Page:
How to get rid of the memory minefield cluttering your home

sentimental items declutter, memorabilia declutter

You know all the questions you’re supposed to ask:

Do I use it? Does it spark joy? Do I find it beautiful?

The answers are all no, but still you can’t let go.

Everyone has those items — things that waste space and bring up anything but good memories but have taken on a life of their own. If you’ve had a lot of transition or have accumulated things from family you may have whole rooms full of things that drag you down.

You can’t have guests in the guest room or let a repair person into the basement. The whole house is a minefield of memories that trip you up when you least expect it.

If this is happening to you, it’s time to break out some key questions you can use to shift your thinking so that you can finally let go. Then, it’s time to act so that your home becomes the oasis of calm and peace it was meant to be.

“I can’t quit you, grandma’s crocheted bedspread masterpiece”

For you it might be family photos or your grandfather’s pocket watch.

For me it’s my grandma’s handiwork. For over thirty years, I’ve held on to the crocheted bedspread my grandma made.

It took her twenty years to make, untold thousands of hours, and it sits on a shelf in my closet. Every time I get dressed I feel guilty that it’s gathering dust.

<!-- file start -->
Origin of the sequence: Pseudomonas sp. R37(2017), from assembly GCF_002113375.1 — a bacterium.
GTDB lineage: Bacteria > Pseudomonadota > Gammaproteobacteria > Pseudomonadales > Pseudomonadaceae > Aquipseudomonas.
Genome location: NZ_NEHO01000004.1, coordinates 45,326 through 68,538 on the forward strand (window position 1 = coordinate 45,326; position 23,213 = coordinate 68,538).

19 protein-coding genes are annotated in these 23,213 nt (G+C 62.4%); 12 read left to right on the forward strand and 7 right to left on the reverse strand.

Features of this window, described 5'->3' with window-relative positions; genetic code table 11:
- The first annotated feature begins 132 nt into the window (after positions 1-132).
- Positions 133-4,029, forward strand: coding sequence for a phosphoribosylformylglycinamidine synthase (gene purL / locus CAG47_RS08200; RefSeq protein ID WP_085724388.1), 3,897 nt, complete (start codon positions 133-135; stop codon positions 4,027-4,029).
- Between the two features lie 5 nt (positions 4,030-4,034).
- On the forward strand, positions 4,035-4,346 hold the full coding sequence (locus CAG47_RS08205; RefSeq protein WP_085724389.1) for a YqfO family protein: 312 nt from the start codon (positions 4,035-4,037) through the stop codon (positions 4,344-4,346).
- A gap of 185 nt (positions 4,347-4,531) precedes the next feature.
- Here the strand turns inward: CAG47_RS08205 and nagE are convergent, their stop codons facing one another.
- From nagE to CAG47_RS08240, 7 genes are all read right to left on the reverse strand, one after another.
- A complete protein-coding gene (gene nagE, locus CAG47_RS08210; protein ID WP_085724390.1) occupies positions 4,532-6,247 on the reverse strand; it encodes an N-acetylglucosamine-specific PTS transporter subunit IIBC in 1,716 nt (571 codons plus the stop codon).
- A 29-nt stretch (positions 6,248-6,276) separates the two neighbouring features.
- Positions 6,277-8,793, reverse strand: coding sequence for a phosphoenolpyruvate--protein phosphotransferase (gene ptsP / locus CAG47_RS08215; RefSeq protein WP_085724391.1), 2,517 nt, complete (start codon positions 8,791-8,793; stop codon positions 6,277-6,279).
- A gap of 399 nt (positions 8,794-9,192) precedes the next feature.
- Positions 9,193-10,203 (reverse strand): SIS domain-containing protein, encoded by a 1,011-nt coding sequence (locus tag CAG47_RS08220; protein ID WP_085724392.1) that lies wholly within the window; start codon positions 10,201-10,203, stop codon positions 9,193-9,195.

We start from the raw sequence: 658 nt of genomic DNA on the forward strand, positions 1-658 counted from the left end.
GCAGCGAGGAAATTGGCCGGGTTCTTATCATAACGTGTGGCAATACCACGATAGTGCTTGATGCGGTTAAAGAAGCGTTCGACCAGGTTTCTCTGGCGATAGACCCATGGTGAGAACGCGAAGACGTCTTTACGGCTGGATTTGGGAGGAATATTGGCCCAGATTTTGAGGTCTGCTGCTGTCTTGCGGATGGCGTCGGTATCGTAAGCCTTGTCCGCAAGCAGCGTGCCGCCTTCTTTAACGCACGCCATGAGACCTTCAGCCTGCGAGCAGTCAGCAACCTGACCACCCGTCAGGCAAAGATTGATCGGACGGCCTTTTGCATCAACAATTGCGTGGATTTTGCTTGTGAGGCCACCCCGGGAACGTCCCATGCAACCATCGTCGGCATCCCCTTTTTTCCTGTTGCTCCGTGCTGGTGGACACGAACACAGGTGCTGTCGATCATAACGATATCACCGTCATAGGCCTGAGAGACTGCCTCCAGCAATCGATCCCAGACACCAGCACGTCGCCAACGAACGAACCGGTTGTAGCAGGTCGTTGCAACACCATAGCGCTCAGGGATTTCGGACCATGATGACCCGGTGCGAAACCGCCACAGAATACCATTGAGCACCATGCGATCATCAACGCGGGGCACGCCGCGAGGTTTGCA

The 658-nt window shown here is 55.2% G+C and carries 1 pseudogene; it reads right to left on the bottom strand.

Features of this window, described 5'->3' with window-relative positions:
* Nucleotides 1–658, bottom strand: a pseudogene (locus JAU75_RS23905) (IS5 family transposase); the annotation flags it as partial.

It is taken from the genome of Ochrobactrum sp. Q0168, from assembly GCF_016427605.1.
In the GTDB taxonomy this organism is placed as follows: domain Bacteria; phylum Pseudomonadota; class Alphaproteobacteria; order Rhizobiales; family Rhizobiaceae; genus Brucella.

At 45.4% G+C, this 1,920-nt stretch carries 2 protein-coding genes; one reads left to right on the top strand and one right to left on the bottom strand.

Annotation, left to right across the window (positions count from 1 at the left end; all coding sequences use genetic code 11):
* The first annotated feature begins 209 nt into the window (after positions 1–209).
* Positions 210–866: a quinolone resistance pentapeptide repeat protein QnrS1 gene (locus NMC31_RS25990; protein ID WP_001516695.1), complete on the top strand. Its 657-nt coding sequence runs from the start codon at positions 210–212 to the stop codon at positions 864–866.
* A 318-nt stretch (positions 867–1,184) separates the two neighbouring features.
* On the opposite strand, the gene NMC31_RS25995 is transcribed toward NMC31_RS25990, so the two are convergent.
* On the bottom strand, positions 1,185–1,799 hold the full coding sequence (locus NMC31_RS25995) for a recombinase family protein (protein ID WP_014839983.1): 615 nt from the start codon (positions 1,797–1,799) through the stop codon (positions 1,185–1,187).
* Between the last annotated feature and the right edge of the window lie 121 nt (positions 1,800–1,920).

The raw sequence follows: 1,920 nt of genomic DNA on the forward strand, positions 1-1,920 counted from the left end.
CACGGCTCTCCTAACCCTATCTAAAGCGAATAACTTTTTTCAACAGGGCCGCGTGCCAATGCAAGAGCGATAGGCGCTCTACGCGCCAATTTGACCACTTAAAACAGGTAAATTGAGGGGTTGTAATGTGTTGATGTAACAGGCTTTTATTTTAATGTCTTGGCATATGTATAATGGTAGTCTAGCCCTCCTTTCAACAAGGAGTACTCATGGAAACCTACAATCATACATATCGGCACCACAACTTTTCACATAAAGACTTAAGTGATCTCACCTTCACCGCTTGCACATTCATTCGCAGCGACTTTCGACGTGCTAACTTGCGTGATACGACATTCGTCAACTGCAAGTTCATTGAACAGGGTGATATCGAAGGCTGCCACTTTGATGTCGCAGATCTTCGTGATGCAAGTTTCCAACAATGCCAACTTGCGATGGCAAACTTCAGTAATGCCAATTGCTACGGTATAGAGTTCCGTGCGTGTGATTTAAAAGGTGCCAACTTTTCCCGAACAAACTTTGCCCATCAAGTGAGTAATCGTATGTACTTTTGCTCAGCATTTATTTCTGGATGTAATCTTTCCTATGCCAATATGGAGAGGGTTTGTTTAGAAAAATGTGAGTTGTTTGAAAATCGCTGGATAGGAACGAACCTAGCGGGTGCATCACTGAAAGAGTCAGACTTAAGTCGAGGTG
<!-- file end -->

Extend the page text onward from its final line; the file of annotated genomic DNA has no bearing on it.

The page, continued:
But I’ve finally learned how to let go of grandma’s bedspread and all the other sentimental things that need to be let go in order to live in a peaceful and calm space.

Where to even begin?

For most people, the issue starts in our heads, so begin there.

Practice a shift in your thinking so that the sentimental hooks can be loosened. To do this, pick one item that is easier to think about, not the item that carries the most emotional weight.

My practice item is one of the dozens of afghans that my grandmother crocheted. Every afghan is meaningful but it’s not as hard to think about paring down.

What is a good practice item that would stretch your declutter muscles in an attainable way?

The one question to give yourself a reality check

When you’ve picked the item to consider, the first thing to do is to check your thinking.

Why is the item so difficult to declutter? Ask yourself if the thoughts that lead to the bad feelings are true.

I asked myself “Why do I feel so bad when I think about letting go of this afghan I don’t use and don’t like?” “Because if I don’t keep grandma’s work then I didn’t love my grandma”.